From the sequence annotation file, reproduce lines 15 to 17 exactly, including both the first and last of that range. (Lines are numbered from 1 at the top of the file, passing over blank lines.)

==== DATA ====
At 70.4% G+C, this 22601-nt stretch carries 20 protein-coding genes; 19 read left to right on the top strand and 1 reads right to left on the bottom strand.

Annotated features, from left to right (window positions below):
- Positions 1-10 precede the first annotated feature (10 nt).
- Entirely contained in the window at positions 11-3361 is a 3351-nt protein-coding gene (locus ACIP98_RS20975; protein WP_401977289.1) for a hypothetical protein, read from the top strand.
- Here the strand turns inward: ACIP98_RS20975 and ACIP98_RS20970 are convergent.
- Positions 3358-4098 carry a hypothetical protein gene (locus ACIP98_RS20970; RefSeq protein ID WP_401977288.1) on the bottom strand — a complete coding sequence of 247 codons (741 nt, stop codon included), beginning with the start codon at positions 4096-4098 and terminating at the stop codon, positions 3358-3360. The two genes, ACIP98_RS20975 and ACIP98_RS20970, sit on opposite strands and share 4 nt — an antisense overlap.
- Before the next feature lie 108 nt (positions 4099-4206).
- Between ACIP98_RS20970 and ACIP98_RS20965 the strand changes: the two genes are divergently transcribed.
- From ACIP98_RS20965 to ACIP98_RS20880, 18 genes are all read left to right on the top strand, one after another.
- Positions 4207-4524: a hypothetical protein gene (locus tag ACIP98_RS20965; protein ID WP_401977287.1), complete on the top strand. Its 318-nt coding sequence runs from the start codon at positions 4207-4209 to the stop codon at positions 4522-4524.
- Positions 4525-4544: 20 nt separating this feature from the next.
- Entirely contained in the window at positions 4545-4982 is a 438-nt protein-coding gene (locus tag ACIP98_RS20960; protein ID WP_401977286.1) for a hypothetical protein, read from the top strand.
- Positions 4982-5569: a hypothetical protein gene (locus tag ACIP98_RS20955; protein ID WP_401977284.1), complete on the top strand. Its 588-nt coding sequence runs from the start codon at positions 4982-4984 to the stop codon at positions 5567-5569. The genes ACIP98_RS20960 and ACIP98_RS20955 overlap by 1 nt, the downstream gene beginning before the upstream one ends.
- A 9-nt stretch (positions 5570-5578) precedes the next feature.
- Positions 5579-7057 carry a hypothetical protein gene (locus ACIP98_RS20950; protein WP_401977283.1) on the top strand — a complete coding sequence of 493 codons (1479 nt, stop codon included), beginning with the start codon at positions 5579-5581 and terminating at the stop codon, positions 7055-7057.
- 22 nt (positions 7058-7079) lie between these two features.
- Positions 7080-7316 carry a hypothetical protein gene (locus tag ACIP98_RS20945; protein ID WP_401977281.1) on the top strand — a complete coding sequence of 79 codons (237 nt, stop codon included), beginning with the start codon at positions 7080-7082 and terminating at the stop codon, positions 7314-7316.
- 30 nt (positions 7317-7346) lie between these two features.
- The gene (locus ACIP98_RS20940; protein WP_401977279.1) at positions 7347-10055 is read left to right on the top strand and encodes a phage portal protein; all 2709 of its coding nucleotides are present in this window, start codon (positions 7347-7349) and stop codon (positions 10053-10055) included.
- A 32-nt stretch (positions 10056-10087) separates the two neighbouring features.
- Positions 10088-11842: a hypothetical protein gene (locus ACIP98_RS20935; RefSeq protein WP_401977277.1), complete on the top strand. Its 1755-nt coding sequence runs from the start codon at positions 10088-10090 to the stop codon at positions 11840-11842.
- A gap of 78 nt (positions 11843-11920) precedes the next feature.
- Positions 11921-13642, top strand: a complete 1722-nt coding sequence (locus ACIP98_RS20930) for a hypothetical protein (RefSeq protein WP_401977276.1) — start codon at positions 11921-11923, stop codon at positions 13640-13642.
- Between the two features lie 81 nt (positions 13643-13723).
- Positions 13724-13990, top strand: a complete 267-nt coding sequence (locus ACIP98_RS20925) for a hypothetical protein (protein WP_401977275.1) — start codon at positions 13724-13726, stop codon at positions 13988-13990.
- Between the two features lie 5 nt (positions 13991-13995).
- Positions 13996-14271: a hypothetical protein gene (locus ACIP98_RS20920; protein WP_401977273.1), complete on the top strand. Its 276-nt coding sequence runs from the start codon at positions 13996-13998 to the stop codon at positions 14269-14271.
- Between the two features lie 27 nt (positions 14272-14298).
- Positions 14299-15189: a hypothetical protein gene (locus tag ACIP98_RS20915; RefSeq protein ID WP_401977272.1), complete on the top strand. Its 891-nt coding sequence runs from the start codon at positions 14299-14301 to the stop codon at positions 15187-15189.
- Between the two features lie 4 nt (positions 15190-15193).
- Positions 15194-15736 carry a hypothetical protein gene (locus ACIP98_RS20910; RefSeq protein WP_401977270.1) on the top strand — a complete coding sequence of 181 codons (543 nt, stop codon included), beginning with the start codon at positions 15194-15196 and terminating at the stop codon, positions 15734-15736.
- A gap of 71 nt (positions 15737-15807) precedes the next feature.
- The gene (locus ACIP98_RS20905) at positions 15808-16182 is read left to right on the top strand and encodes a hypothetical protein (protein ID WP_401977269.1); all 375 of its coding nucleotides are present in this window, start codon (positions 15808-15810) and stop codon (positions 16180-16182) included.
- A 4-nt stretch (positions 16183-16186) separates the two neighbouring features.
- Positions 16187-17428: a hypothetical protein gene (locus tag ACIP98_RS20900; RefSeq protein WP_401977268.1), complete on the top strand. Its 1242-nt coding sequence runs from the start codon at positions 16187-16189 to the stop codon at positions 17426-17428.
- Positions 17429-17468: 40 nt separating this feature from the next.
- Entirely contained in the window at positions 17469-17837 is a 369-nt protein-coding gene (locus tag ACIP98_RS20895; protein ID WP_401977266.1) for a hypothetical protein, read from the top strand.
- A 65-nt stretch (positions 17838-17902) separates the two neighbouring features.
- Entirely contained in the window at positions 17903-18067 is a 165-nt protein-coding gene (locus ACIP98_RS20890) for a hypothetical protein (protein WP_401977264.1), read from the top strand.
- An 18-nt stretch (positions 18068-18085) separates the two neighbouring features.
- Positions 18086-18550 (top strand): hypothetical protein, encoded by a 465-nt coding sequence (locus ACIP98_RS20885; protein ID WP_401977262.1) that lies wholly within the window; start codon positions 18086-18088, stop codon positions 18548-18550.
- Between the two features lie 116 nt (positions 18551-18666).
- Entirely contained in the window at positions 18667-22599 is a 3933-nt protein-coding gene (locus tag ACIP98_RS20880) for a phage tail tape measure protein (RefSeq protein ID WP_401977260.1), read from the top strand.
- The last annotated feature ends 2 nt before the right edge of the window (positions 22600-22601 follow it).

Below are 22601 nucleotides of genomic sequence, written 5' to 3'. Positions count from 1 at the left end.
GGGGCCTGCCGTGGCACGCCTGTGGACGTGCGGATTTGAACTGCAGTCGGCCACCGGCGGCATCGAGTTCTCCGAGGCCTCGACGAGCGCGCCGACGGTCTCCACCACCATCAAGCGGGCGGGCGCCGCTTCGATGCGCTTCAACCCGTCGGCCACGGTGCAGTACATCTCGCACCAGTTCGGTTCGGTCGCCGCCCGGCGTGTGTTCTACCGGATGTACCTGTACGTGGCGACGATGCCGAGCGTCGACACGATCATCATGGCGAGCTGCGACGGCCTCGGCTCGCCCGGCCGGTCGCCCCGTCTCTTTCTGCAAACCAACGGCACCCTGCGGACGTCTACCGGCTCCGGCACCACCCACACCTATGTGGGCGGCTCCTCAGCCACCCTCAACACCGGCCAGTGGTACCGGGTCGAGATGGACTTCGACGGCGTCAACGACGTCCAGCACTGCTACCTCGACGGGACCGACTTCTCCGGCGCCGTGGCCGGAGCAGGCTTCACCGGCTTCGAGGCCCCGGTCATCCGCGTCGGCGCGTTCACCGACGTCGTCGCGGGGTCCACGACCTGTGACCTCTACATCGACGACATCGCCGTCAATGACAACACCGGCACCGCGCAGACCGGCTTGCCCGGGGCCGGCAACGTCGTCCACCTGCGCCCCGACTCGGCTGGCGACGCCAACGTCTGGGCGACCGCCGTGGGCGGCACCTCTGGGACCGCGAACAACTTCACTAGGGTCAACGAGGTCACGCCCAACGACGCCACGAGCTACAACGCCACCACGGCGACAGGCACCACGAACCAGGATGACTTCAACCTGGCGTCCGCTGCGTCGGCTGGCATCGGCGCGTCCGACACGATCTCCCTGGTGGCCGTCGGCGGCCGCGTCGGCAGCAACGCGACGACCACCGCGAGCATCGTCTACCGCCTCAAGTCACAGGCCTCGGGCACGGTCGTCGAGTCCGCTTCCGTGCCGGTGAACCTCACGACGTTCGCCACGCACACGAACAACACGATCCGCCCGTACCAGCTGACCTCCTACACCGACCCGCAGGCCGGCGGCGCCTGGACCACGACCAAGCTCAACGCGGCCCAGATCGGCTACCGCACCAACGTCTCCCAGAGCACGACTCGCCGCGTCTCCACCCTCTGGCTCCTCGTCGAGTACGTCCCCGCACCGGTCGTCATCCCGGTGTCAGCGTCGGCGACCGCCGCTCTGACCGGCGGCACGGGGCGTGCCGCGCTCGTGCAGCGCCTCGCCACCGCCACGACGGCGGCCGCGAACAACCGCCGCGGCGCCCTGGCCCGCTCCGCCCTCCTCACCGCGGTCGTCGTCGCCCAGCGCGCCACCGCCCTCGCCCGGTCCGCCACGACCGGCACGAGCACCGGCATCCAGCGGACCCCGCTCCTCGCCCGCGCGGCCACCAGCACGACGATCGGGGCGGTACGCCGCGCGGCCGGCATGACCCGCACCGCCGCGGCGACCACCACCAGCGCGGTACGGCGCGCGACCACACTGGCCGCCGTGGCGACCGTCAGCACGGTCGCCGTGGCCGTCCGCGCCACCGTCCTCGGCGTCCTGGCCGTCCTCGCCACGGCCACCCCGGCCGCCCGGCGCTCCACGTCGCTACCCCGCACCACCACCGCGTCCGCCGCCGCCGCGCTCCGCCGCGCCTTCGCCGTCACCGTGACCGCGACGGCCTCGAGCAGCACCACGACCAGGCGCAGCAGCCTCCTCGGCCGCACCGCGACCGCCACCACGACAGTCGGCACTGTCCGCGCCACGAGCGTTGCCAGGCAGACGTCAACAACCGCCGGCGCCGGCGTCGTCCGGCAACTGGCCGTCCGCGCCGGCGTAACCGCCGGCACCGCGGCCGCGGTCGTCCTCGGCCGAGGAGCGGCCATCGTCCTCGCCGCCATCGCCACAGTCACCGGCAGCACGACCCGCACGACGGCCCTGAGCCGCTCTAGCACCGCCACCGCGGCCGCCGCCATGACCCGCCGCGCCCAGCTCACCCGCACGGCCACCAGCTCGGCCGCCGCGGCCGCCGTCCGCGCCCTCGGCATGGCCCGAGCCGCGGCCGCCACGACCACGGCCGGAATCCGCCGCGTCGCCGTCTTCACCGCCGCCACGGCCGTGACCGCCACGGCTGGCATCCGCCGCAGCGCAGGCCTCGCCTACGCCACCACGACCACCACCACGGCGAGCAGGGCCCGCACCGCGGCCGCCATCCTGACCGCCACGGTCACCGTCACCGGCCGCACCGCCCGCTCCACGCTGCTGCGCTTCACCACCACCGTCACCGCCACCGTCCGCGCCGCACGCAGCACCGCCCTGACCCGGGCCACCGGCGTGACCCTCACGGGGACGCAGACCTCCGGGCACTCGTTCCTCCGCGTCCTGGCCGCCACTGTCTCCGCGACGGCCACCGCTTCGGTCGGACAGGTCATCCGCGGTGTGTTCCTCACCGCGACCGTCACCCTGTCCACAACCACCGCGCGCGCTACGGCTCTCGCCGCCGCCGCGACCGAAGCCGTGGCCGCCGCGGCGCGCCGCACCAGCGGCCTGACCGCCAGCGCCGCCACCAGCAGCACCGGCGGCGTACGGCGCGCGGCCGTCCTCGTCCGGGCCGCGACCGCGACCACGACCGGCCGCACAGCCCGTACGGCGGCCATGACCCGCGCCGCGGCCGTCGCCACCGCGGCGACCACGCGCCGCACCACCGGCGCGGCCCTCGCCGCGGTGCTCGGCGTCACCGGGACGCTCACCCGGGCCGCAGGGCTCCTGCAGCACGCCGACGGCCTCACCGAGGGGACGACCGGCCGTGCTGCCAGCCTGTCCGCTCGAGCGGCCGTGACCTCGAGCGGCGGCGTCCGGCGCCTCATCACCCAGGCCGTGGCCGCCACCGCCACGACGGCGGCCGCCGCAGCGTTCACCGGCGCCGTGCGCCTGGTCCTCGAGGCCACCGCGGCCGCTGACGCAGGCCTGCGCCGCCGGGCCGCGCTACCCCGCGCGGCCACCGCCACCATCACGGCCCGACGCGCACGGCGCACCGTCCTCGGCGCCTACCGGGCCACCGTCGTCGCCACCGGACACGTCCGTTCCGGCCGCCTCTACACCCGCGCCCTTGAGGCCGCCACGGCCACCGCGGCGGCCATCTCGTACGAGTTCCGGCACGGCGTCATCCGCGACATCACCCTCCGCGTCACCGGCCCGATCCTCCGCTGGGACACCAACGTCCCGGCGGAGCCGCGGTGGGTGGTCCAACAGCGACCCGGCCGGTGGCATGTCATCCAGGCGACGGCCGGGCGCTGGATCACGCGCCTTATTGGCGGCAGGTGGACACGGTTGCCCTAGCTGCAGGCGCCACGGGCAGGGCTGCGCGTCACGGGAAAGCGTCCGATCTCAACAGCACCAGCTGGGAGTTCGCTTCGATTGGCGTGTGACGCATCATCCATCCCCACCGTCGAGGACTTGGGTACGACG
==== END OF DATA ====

- Positions 5579-7057 carry a hypothetical protein gene (locus ACIP98_RS20950; protein WP_401977283.1) on the top strand — a complete coding sequence of 493 codons (1479 nt, stop codon included), beginning with the start codon at positions 5579-5581 and terminating at the stop codon, positions 7055-7057.
- 22 nt (positions 7058-7079) lie between these two features.
- Positions 7080-7316 carry a hypothetical protein gene (locus tag ACIP98_RS20945; protein ID WP_401977281.1) on the top strand — a complete coding sequence of 79 codons (237 nt, stop codon included), beginning with the start codon at positions 7080-7082 and terminating at the stop codon, positions 7314-7316.